The good times will go on for most health plans in terms of earnings through the rest of this year, experts believe.

That's because rate hikes are "in excess of medical trends," Rob Mains, an analyst with Advest, tells Business Insurance.

Greg Crawford, an analyst with Fox-Pitt Kelton, agrees. "Right now, it appears that premium rates will continue to track with medical costs," he says. "Medical costs are escalating, so you've got a situation where the companies are pricing in line with their expected cost, and I don't see any of the underlying economics of the industry disrupting that, so I think the outlook is stable and strong."

According to 2002 year-end results, the big winners are Health Net, Coventry, WellPoint, Anthem, UnitedHealth Group, and Humana.

There is a cloud on the horizon, however. HMOs are enjoying their earnings at employers' expense, and no one knows how long that can continue.

"Our goal is to try to get enough of a moderation in the health care cost trend to create an environment where the premiums aren't quite as high," David Olson, Health Net's vice president for investor relations, tells BI. "We're hearing from employers that they would like to find a way to lower premiums."

Evidence exists that employers aren't waiting for health plans to lead the way.

For instance, the Leapfrog Group focuses on improving patient safety as a way of reducing costs. Some employers want more monitoring of providers in order to pass that information on to employees. But that's not the only thing that will be passed on. Cost-shifting is being discussed more, but does not seem to have taken hold as much as Mains thinks it should have by now.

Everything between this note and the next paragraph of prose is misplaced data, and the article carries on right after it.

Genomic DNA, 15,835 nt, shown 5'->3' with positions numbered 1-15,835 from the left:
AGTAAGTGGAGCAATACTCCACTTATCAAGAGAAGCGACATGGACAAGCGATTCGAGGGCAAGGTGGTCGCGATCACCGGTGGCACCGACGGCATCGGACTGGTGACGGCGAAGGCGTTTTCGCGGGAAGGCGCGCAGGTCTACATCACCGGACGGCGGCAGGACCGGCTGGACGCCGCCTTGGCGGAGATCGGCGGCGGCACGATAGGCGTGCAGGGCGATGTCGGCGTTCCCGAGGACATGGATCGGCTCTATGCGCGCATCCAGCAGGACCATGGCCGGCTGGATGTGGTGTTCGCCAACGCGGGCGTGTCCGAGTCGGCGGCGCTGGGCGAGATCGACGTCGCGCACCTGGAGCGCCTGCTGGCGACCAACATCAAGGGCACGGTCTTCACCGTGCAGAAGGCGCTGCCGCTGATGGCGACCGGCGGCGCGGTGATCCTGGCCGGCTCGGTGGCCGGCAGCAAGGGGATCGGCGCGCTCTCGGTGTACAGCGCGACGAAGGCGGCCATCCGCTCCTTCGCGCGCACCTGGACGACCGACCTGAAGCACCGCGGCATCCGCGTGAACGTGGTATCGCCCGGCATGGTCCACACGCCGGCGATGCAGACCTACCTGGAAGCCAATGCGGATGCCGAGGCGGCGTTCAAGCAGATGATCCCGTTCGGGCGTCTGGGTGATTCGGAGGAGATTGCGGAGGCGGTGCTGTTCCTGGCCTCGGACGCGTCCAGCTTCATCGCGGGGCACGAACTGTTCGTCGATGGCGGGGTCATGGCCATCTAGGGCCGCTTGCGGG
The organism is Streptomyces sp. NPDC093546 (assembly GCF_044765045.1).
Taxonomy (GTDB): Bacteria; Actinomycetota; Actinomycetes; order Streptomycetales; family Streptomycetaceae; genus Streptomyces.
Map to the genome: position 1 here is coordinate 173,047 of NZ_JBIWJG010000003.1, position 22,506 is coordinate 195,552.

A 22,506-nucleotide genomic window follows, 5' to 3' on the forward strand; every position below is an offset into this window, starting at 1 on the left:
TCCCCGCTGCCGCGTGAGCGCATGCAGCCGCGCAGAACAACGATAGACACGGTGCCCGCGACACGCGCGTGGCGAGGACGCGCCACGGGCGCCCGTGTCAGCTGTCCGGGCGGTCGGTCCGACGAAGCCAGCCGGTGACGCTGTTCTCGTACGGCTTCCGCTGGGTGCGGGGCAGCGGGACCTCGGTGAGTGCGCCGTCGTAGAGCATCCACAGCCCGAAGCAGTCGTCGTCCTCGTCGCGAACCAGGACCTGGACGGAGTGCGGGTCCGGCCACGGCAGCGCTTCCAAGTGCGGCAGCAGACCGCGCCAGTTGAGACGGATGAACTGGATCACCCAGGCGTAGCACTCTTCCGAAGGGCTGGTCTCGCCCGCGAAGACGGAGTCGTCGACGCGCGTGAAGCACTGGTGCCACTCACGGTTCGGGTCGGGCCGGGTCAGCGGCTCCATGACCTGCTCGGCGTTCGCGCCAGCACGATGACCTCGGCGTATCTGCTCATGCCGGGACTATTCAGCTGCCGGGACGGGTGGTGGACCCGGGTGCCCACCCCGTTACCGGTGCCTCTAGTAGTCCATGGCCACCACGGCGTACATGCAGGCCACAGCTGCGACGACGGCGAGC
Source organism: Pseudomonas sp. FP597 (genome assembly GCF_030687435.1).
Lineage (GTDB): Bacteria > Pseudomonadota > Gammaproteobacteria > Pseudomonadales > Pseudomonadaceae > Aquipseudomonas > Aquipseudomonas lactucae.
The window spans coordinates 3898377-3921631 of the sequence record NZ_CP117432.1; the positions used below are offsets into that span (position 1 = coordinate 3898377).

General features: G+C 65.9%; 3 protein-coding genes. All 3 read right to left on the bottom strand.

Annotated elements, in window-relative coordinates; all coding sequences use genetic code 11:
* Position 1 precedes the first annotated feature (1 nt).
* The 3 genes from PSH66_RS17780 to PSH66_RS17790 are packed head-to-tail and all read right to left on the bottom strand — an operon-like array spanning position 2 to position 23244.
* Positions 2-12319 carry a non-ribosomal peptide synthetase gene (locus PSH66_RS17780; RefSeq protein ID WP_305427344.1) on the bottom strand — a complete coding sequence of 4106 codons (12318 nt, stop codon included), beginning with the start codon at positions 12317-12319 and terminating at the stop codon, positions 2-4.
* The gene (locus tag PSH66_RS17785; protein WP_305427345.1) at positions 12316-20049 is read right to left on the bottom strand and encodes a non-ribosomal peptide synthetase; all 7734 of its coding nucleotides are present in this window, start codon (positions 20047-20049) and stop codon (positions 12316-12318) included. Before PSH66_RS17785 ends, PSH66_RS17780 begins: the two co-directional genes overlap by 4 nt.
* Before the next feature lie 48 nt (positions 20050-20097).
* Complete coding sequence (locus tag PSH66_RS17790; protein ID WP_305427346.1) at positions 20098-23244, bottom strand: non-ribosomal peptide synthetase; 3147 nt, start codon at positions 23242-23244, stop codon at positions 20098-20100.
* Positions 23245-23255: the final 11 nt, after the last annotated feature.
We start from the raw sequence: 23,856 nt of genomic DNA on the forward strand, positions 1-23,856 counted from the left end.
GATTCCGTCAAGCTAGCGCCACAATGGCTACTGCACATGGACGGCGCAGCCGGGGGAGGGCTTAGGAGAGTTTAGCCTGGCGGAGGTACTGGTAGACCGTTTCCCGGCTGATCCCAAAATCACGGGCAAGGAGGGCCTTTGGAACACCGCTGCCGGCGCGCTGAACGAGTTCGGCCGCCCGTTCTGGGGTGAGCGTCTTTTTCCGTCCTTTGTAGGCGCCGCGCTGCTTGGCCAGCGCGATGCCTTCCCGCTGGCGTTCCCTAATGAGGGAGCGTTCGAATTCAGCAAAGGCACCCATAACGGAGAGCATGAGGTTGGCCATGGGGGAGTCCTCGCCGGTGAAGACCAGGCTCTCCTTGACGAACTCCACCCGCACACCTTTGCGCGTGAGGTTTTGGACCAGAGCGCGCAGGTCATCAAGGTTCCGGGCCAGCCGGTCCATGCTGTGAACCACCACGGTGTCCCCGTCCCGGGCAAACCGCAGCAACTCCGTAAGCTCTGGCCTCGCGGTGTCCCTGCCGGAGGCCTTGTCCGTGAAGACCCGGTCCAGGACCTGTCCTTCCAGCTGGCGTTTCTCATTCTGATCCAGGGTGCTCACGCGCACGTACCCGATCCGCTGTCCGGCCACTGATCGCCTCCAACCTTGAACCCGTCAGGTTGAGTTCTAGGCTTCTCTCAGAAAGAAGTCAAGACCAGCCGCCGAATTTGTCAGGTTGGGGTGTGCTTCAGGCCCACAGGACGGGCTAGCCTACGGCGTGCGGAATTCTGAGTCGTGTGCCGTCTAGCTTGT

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There’s a lot more going on in health care than mergers (Aetna-Humana, Anthem-Cigna) creating huge players. Hundreds of insurers operate in 50 different states. Self-insured employers, ACA public exchanges, Medicare Advantage, and Medicaid managed care plans crowd an increasingly complex market.

Major health care players are determined to make health information exchanges (HIEs) work. The push toward value-based payment alone almost guarantees that HIEs will be tweaked, poked, prodded, and overhauled until they deliver on their promise. The goal: straight talk from and among tech systems.

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The surge of new MS treatments have been for the relapsing-remitting form of the disease. There’s hope for sufferers of a different form of MS. By homing in on CD20-positive B cells, ocrelizumab is able to knock them out and other aberrant B cells circulating in the bloodstream.

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